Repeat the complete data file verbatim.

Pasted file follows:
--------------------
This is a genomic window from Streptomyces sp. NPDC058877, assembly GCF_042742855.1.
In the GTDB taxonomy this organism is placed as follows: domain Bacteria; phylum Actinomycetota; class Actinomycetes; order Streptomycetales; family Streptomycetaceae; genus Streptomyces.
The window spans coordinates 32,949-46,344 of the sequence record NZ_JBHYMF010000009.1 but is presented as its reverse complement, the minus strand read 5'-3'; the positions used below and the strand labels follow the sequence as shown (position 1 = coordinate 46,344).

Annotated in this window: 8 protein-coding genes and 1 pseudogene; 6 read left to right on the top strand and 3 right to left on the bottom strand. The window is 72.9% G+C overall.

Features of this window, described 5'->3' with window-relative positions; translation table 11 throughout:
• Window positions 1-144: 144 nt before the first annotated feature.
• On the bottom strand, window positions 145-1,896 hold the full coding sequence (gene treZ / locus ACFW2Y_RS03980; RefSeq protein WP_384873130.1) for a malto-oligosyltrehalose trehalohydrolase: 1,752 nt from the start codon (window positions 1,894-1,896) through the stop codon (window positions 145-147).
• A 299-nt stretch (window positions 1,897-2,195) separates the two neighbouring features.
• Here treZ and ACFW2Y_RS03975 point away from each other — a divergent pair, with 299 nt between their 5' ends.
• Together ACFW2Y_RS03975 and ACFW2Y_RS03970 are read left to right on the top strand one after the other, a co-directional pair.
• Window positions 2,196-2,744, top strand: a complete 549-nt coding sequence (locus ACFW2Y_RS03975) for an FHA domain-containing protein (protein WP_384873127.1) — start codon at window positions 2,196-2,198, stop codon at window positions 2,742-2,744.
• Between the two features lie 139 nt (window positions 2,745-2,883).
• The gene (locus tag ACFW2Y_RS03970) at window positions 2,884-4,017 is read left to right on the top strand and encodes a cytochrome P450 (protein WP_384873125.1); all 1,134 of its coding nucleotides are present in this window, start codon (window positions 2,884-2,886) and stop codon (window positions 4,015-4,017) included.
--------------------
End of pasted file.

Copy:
This is a genomic window from Streptomyces sp. NPDC058877, assembly GCF_042742855.1.
In the GTDB taxonomy this organism is placed as follows: domain Bacteria; phylum Actinomycetota; class Actinomycetes; order Streptomycetales; family Streptomycetaceae; genus Streptomyces.
The window spans coordinates 32,949-46,344 of the sequence record NZ_JBHYMF010000009.1 but is presented as its reverse complement, the minus strand read 5'-3'; the positions used below and the strand labels follow the sequence as shown (position 1 = coordinate 46,344).

Annotated in this window: 8 protein-coding genes and 1 pseudogene; 6 read left to right on the top strand and 3 right to left on the bottom strand. The window is 72.9% G+C overall.

Features of this window, described 5'->3' with window-relative positions; translation table 11 throughout:
• Window positions 1-144: 144 nt before the first annotated feature.
• On the bottom strand, window positions 145-1,896 hold the full coding sequence (gene treZ / locus ACFW2Y_RS03980; RefSeq protein WP_384873130.1) for a malto-oligosyltrehalose trehalohydrolase: 1,752 nt from the start codon (window positions 1,894-1,896) through the stop codon (window positions 145-147).
• A 299-nt stretch (window positions 1,897-2,195) separates the two neighbouring features.
• Here treZ and ACFW2Y_RS03975 point away from each other — a divergent pair, with 299 nt between their 5' ends.
• Together ACFW2Y_RS03975 and ACFW2Y_RS03970 are read left to right on the top strand one after the other, a co-directional pair.
• Window positions 2,196-2,744, top strand: a complete 549-nt coding sequence (locus ACFW2Y_RS03975) for an FHA domain-containing protein (protein WP_384873127.1) — start codon at window positions 2,196-2,198, stop codon at window positions 2,742-2,744.
• Between the two features lie 139 nt (window positions 2,745-2,883).
• The gene (locus tag ACFW2Y_RS03970) at window positions 2,884-4,017 is read left to right on the top strand and encodes a cytochrome P450 (protein WP_384873125.1); all 1,134 of its coding nucleotides are present in this window, start codon (window positions 2,884-2,886) and stop codon (window positions 4,015-4,017) included.